In most cases, the CAD tools available in the market come with an internal CAM tool, which facilitates the pre-processing and programming.

    After finalizing the CAD design, the designer converts it into a CNC-compatible file format, typically STEP or IGES.

    cnc machining design drawings

    2 – Pre-processing and Programming

    CNC machine programming primarily involves using G-codes and M-codes to communicate with machines. These codes, generated by CAM packages, act as a guide for the cutting tool’s path in CNC operations.

    Usually, if a design adheres to DFM (Design for Manufacturing) standards, CNC machinists don’t need to intervene in the pre-processing or operational stages. However, if the design doesn’t meet these standards, some level of manual intervention may be required to guarantee optimal performance.

    cnc programming

    Pre-processing is a standard step in CNC machining, and its duration depends on the design’s quality. Programming the G-Codes or M-Codes typically takes just a few minutes. However, the success of CNC programming hinges on the design’s adherence to DFM conventions. Accurate designs produce correct codes and satisfactory results, while design flaws lead to erroneous codes and poor outcomes.  

    3 – Machining

    The final stage is the machining process, which uses the provided codes from the previous step to remove excess material from a block.

    machining process

    Precision in machine tooling is crucial, yet it’s often challenging to replicate the exact dimensions of a CAD model. This is why machinists typically apply standard ISO 2768 tolerances, which vary based on industry requirements. It’s a widely accepted principle that tighter tolerances lead to increased manufacturing costs.

    Common CNC Operations Across the Industry

    CNC machining is a versatile process with operations varying based on specific requirements. Simple designs might be achieved through a single operation, such as milling. However, more complex designs typically require a greater variety of operations.

    Below are some key CNC machining equipment widely used in the industry.

    CNC Milling

    CNC milling is a highly precise and versatile machining process used to remove material from a solid block to create a specific shape or design. It involves the use of a CNC system to manipulate a multi-point cutting tool, typically a milling cutter, with extreme accuracy. During this process, the workpiece is securely mounted on a table, and the milling cutter is rotated at high speeds to systematically chip away at the material. This method is particularly effective for generating flat surfaces, but its capabilities extend far beyond simple shapes.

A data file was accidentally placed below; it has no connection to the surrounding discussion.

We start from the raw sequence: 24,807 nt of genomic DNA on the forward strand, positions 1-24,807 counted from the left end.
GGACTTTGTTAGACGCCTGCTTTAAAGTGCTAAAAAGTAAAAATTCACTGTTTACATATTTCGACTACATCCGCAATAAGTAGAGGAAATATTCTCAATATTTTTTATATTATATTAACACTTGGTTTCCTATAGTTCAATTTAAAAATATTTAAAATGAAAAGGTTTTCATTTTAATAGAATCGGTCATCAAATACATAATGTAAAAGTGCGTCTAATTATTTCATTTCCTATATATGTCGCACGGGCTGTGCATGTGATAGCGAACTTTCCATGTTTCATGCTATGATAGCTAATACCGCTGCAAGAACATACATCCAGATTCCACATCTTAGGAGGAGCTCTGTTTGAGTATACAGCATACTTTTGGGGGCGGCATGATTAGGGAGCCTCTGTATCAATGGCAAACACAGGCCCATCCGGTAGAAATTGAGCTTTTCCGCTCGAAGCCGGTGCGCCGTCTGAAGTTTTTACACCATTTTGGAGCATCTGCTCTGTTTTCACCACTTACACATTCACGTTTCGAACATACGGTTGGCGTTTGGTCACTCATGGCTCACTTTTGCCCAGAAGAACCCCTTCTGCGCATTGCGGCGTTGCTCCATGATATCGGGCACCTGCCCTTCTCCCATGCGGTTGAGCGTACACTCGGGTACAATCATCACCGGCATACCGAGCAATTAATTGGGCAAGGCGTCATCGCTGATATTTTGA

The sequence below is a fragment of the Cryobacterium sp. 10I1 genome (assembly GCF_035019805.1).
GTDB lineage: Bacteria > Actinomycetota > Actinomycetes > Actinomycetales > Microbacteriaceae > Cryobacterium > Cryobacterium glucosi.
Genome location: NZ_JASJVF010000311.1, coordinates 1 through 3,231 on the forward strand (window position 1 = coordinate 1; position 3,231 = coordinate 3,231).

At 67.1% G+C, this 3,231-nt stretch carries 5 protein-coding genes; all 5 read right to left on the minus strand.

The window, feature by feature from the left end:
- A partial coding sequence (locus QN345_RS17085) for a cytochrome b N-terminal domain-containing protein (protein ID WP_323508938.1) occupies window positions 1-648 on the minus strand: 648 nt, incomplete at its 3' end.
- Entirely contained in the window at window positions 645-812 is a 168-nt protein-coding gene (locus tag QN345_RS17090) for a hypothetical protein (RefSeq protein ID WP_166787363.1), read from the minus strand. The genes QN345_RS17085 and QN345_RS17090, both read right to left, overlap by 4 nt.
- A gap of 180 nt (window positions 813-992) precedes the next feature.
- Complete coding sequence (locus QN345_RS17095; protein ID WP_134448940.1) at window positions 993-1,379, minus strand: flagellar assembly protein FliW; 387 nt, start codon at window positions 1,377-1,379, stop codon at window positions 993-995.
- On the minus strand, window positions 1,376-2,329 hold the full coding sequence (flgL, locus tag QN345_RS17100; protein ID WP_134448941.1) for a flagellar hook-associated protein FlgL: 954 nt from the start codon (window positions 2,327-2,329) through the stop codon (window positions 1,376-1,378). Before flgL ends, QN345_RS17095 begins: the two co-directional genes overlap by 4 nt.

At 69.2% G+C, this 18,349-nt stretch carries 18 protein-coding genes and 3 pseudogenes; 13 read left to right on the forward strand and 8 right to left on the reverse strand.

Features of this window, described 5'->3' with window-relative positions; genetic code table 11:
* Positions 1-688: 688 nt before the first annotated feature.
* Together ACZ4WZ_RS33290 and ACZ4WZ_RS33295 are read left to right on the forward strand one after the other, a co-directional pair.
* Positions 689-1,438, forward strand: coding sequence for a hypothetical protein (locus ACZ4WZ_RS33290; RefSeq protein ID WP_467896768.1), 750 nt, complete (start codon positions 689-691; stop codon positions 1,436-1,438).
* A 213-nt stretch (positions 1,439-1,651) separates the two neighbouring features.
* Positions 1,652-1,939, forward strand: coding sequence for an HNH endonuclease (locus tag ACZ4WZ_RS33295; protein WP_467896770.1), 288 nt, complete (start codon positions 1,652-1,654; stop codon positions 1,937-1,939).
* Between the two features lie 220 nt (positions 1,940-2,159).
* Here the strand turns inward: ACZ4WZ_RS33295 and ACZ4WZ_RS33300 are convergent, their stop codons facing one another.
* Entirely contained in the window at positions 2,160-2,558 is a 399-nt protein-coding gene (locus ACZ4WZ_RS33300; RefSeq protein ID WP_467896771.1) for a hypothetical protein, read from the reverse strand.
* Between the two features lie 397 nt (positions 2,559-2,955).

One of the key features of CNC mills is its ability to perform intermittent cutting with multiple machine steps, allowing for the efficient creation of complex geometries. The technology has evolved to include 3, 4, and 5-axis milling machines:

    • 3-Axis Milling: Movements along the X, Y, and Z axes enable basic operations like drilling and planing. Ideal for straightforward projects requiring simple shapes, this method is popular for its simplicity. However, it’s limited in creating complex geometries, making it best suited for less intricate designs.
    • 4-Axis Milling: Adding a rotational axis, it allows for more complex operations than 3-axis milling. This method is ideal for angular cuts and more intricate shapes, expanding the capabilities of CNC machining. It’s particularly useful for parts requiring additional precision that 3-axis milling machines can’t provide.
    • 5-Axis Milling: The pinnacle of CNC milling, this type of machining method moves along five axes simultaneously, allowing for extreme precision and complexity. It’s invaluable in high-precision industries for creating complex shapes with tight tolerances. This method streamlines production by reducing the need for multiple setups, ensuring efficiency and accuracy.

    CNC Turning